The experience was awful.

I couldn’t get anything right, I was completely confused by Vim’s modal nature. Instead of writing code at the speed of thought I wasn’t actually writing anything that made sense whatsoever. I then tried to kill Vim with fire.*

*Vim was still fine after…I wasn’t..

Mistake #1 – I completely underestimated Vim

Curiosity was still there when a few months ago I decided to look at Vim again. It was difficult to grasp if Vim was still worth learning in 2020 with a lot of IDEs and plugin out there. However the idea of “writing code at the speed of thought” was still in my mind. Unfortunately, no matter how many articles I read or videos I watched about Vim I couldn’t really tell whether Vim was worth my while or not. I then figured there was no other option but to learn Vim myself if I wanted an answer to that question.

I also asked a few friends from different coding backgrounds (DevOps, C++ games developers, Javascript, C# and Python) what their opinion of Vim was. To summarise the feedbacks I got, except from devops, is that Vim is a sort of hacky text editor for nostalgic old-fashioned Unix users who like to use terminals so that they can call themselves hackers. If you think my friends are horrible you’re probably right and I should keep my dev questions for Stackoverflow or Reddit from now on.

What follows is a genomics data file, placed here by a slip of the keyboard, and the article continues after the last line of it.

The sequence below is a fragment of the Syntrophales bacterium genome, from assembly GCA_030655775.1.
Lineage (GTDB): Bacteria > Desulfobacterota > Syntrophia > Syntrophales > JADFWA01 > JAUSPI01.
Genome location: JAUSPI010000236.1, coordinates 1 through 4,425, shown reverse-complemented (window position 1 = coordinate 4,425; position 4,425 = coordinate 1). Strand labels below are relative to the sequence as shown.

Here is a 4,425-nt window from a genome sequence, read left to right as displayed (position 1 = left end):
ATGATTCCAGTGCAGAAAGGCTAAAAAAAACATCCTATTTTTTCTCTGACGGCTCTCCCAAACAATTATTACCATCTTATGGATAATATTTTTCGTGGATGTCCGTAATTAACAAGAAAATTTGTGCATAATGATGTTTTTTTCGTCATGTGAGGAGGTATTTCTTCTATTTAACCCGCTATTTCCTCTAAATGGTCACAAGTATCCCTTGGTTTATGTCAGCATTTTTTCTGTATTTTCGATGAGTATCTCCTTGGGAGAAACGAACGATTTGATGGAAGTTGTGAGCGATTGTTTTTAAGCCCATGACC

Anyway…amused and a little concerned, I kept on reading articles and watching videos on Vim regardless.

Without some background, it can be very daunting to navigate around Vim. Luckily there are a plethora of articles, videos and books on the topic. Practical Vim is a very good book, I used it (and still reading it) to learn about Vim and I recommend it as it contains a lot of examples and it’s easy enough to read. A fun way to learn Vim if you are into action-adventure type of games is to play an online game based on Vim’s keyboard shortcuts called Vim Adventures. It’s the “Zelda meets text editing” game, I’ve been playing it, it’s fun and polished (but it’s not free).

At first I was actually very slow at doing anything but got better after a couple of weeks. Editing and navigating code was a lot quicker than I imagined. Any change I needed to make had become much simpler. The more I practiced and learned about Vim the faster I become at getting my way around. Vim’s ability to navigate and modify text is unrivalled.

I realised I needed to reach for the mouse less often and noticed to spend a lot more time with my hands on the keyboard. My wrist has been thanking me ever since.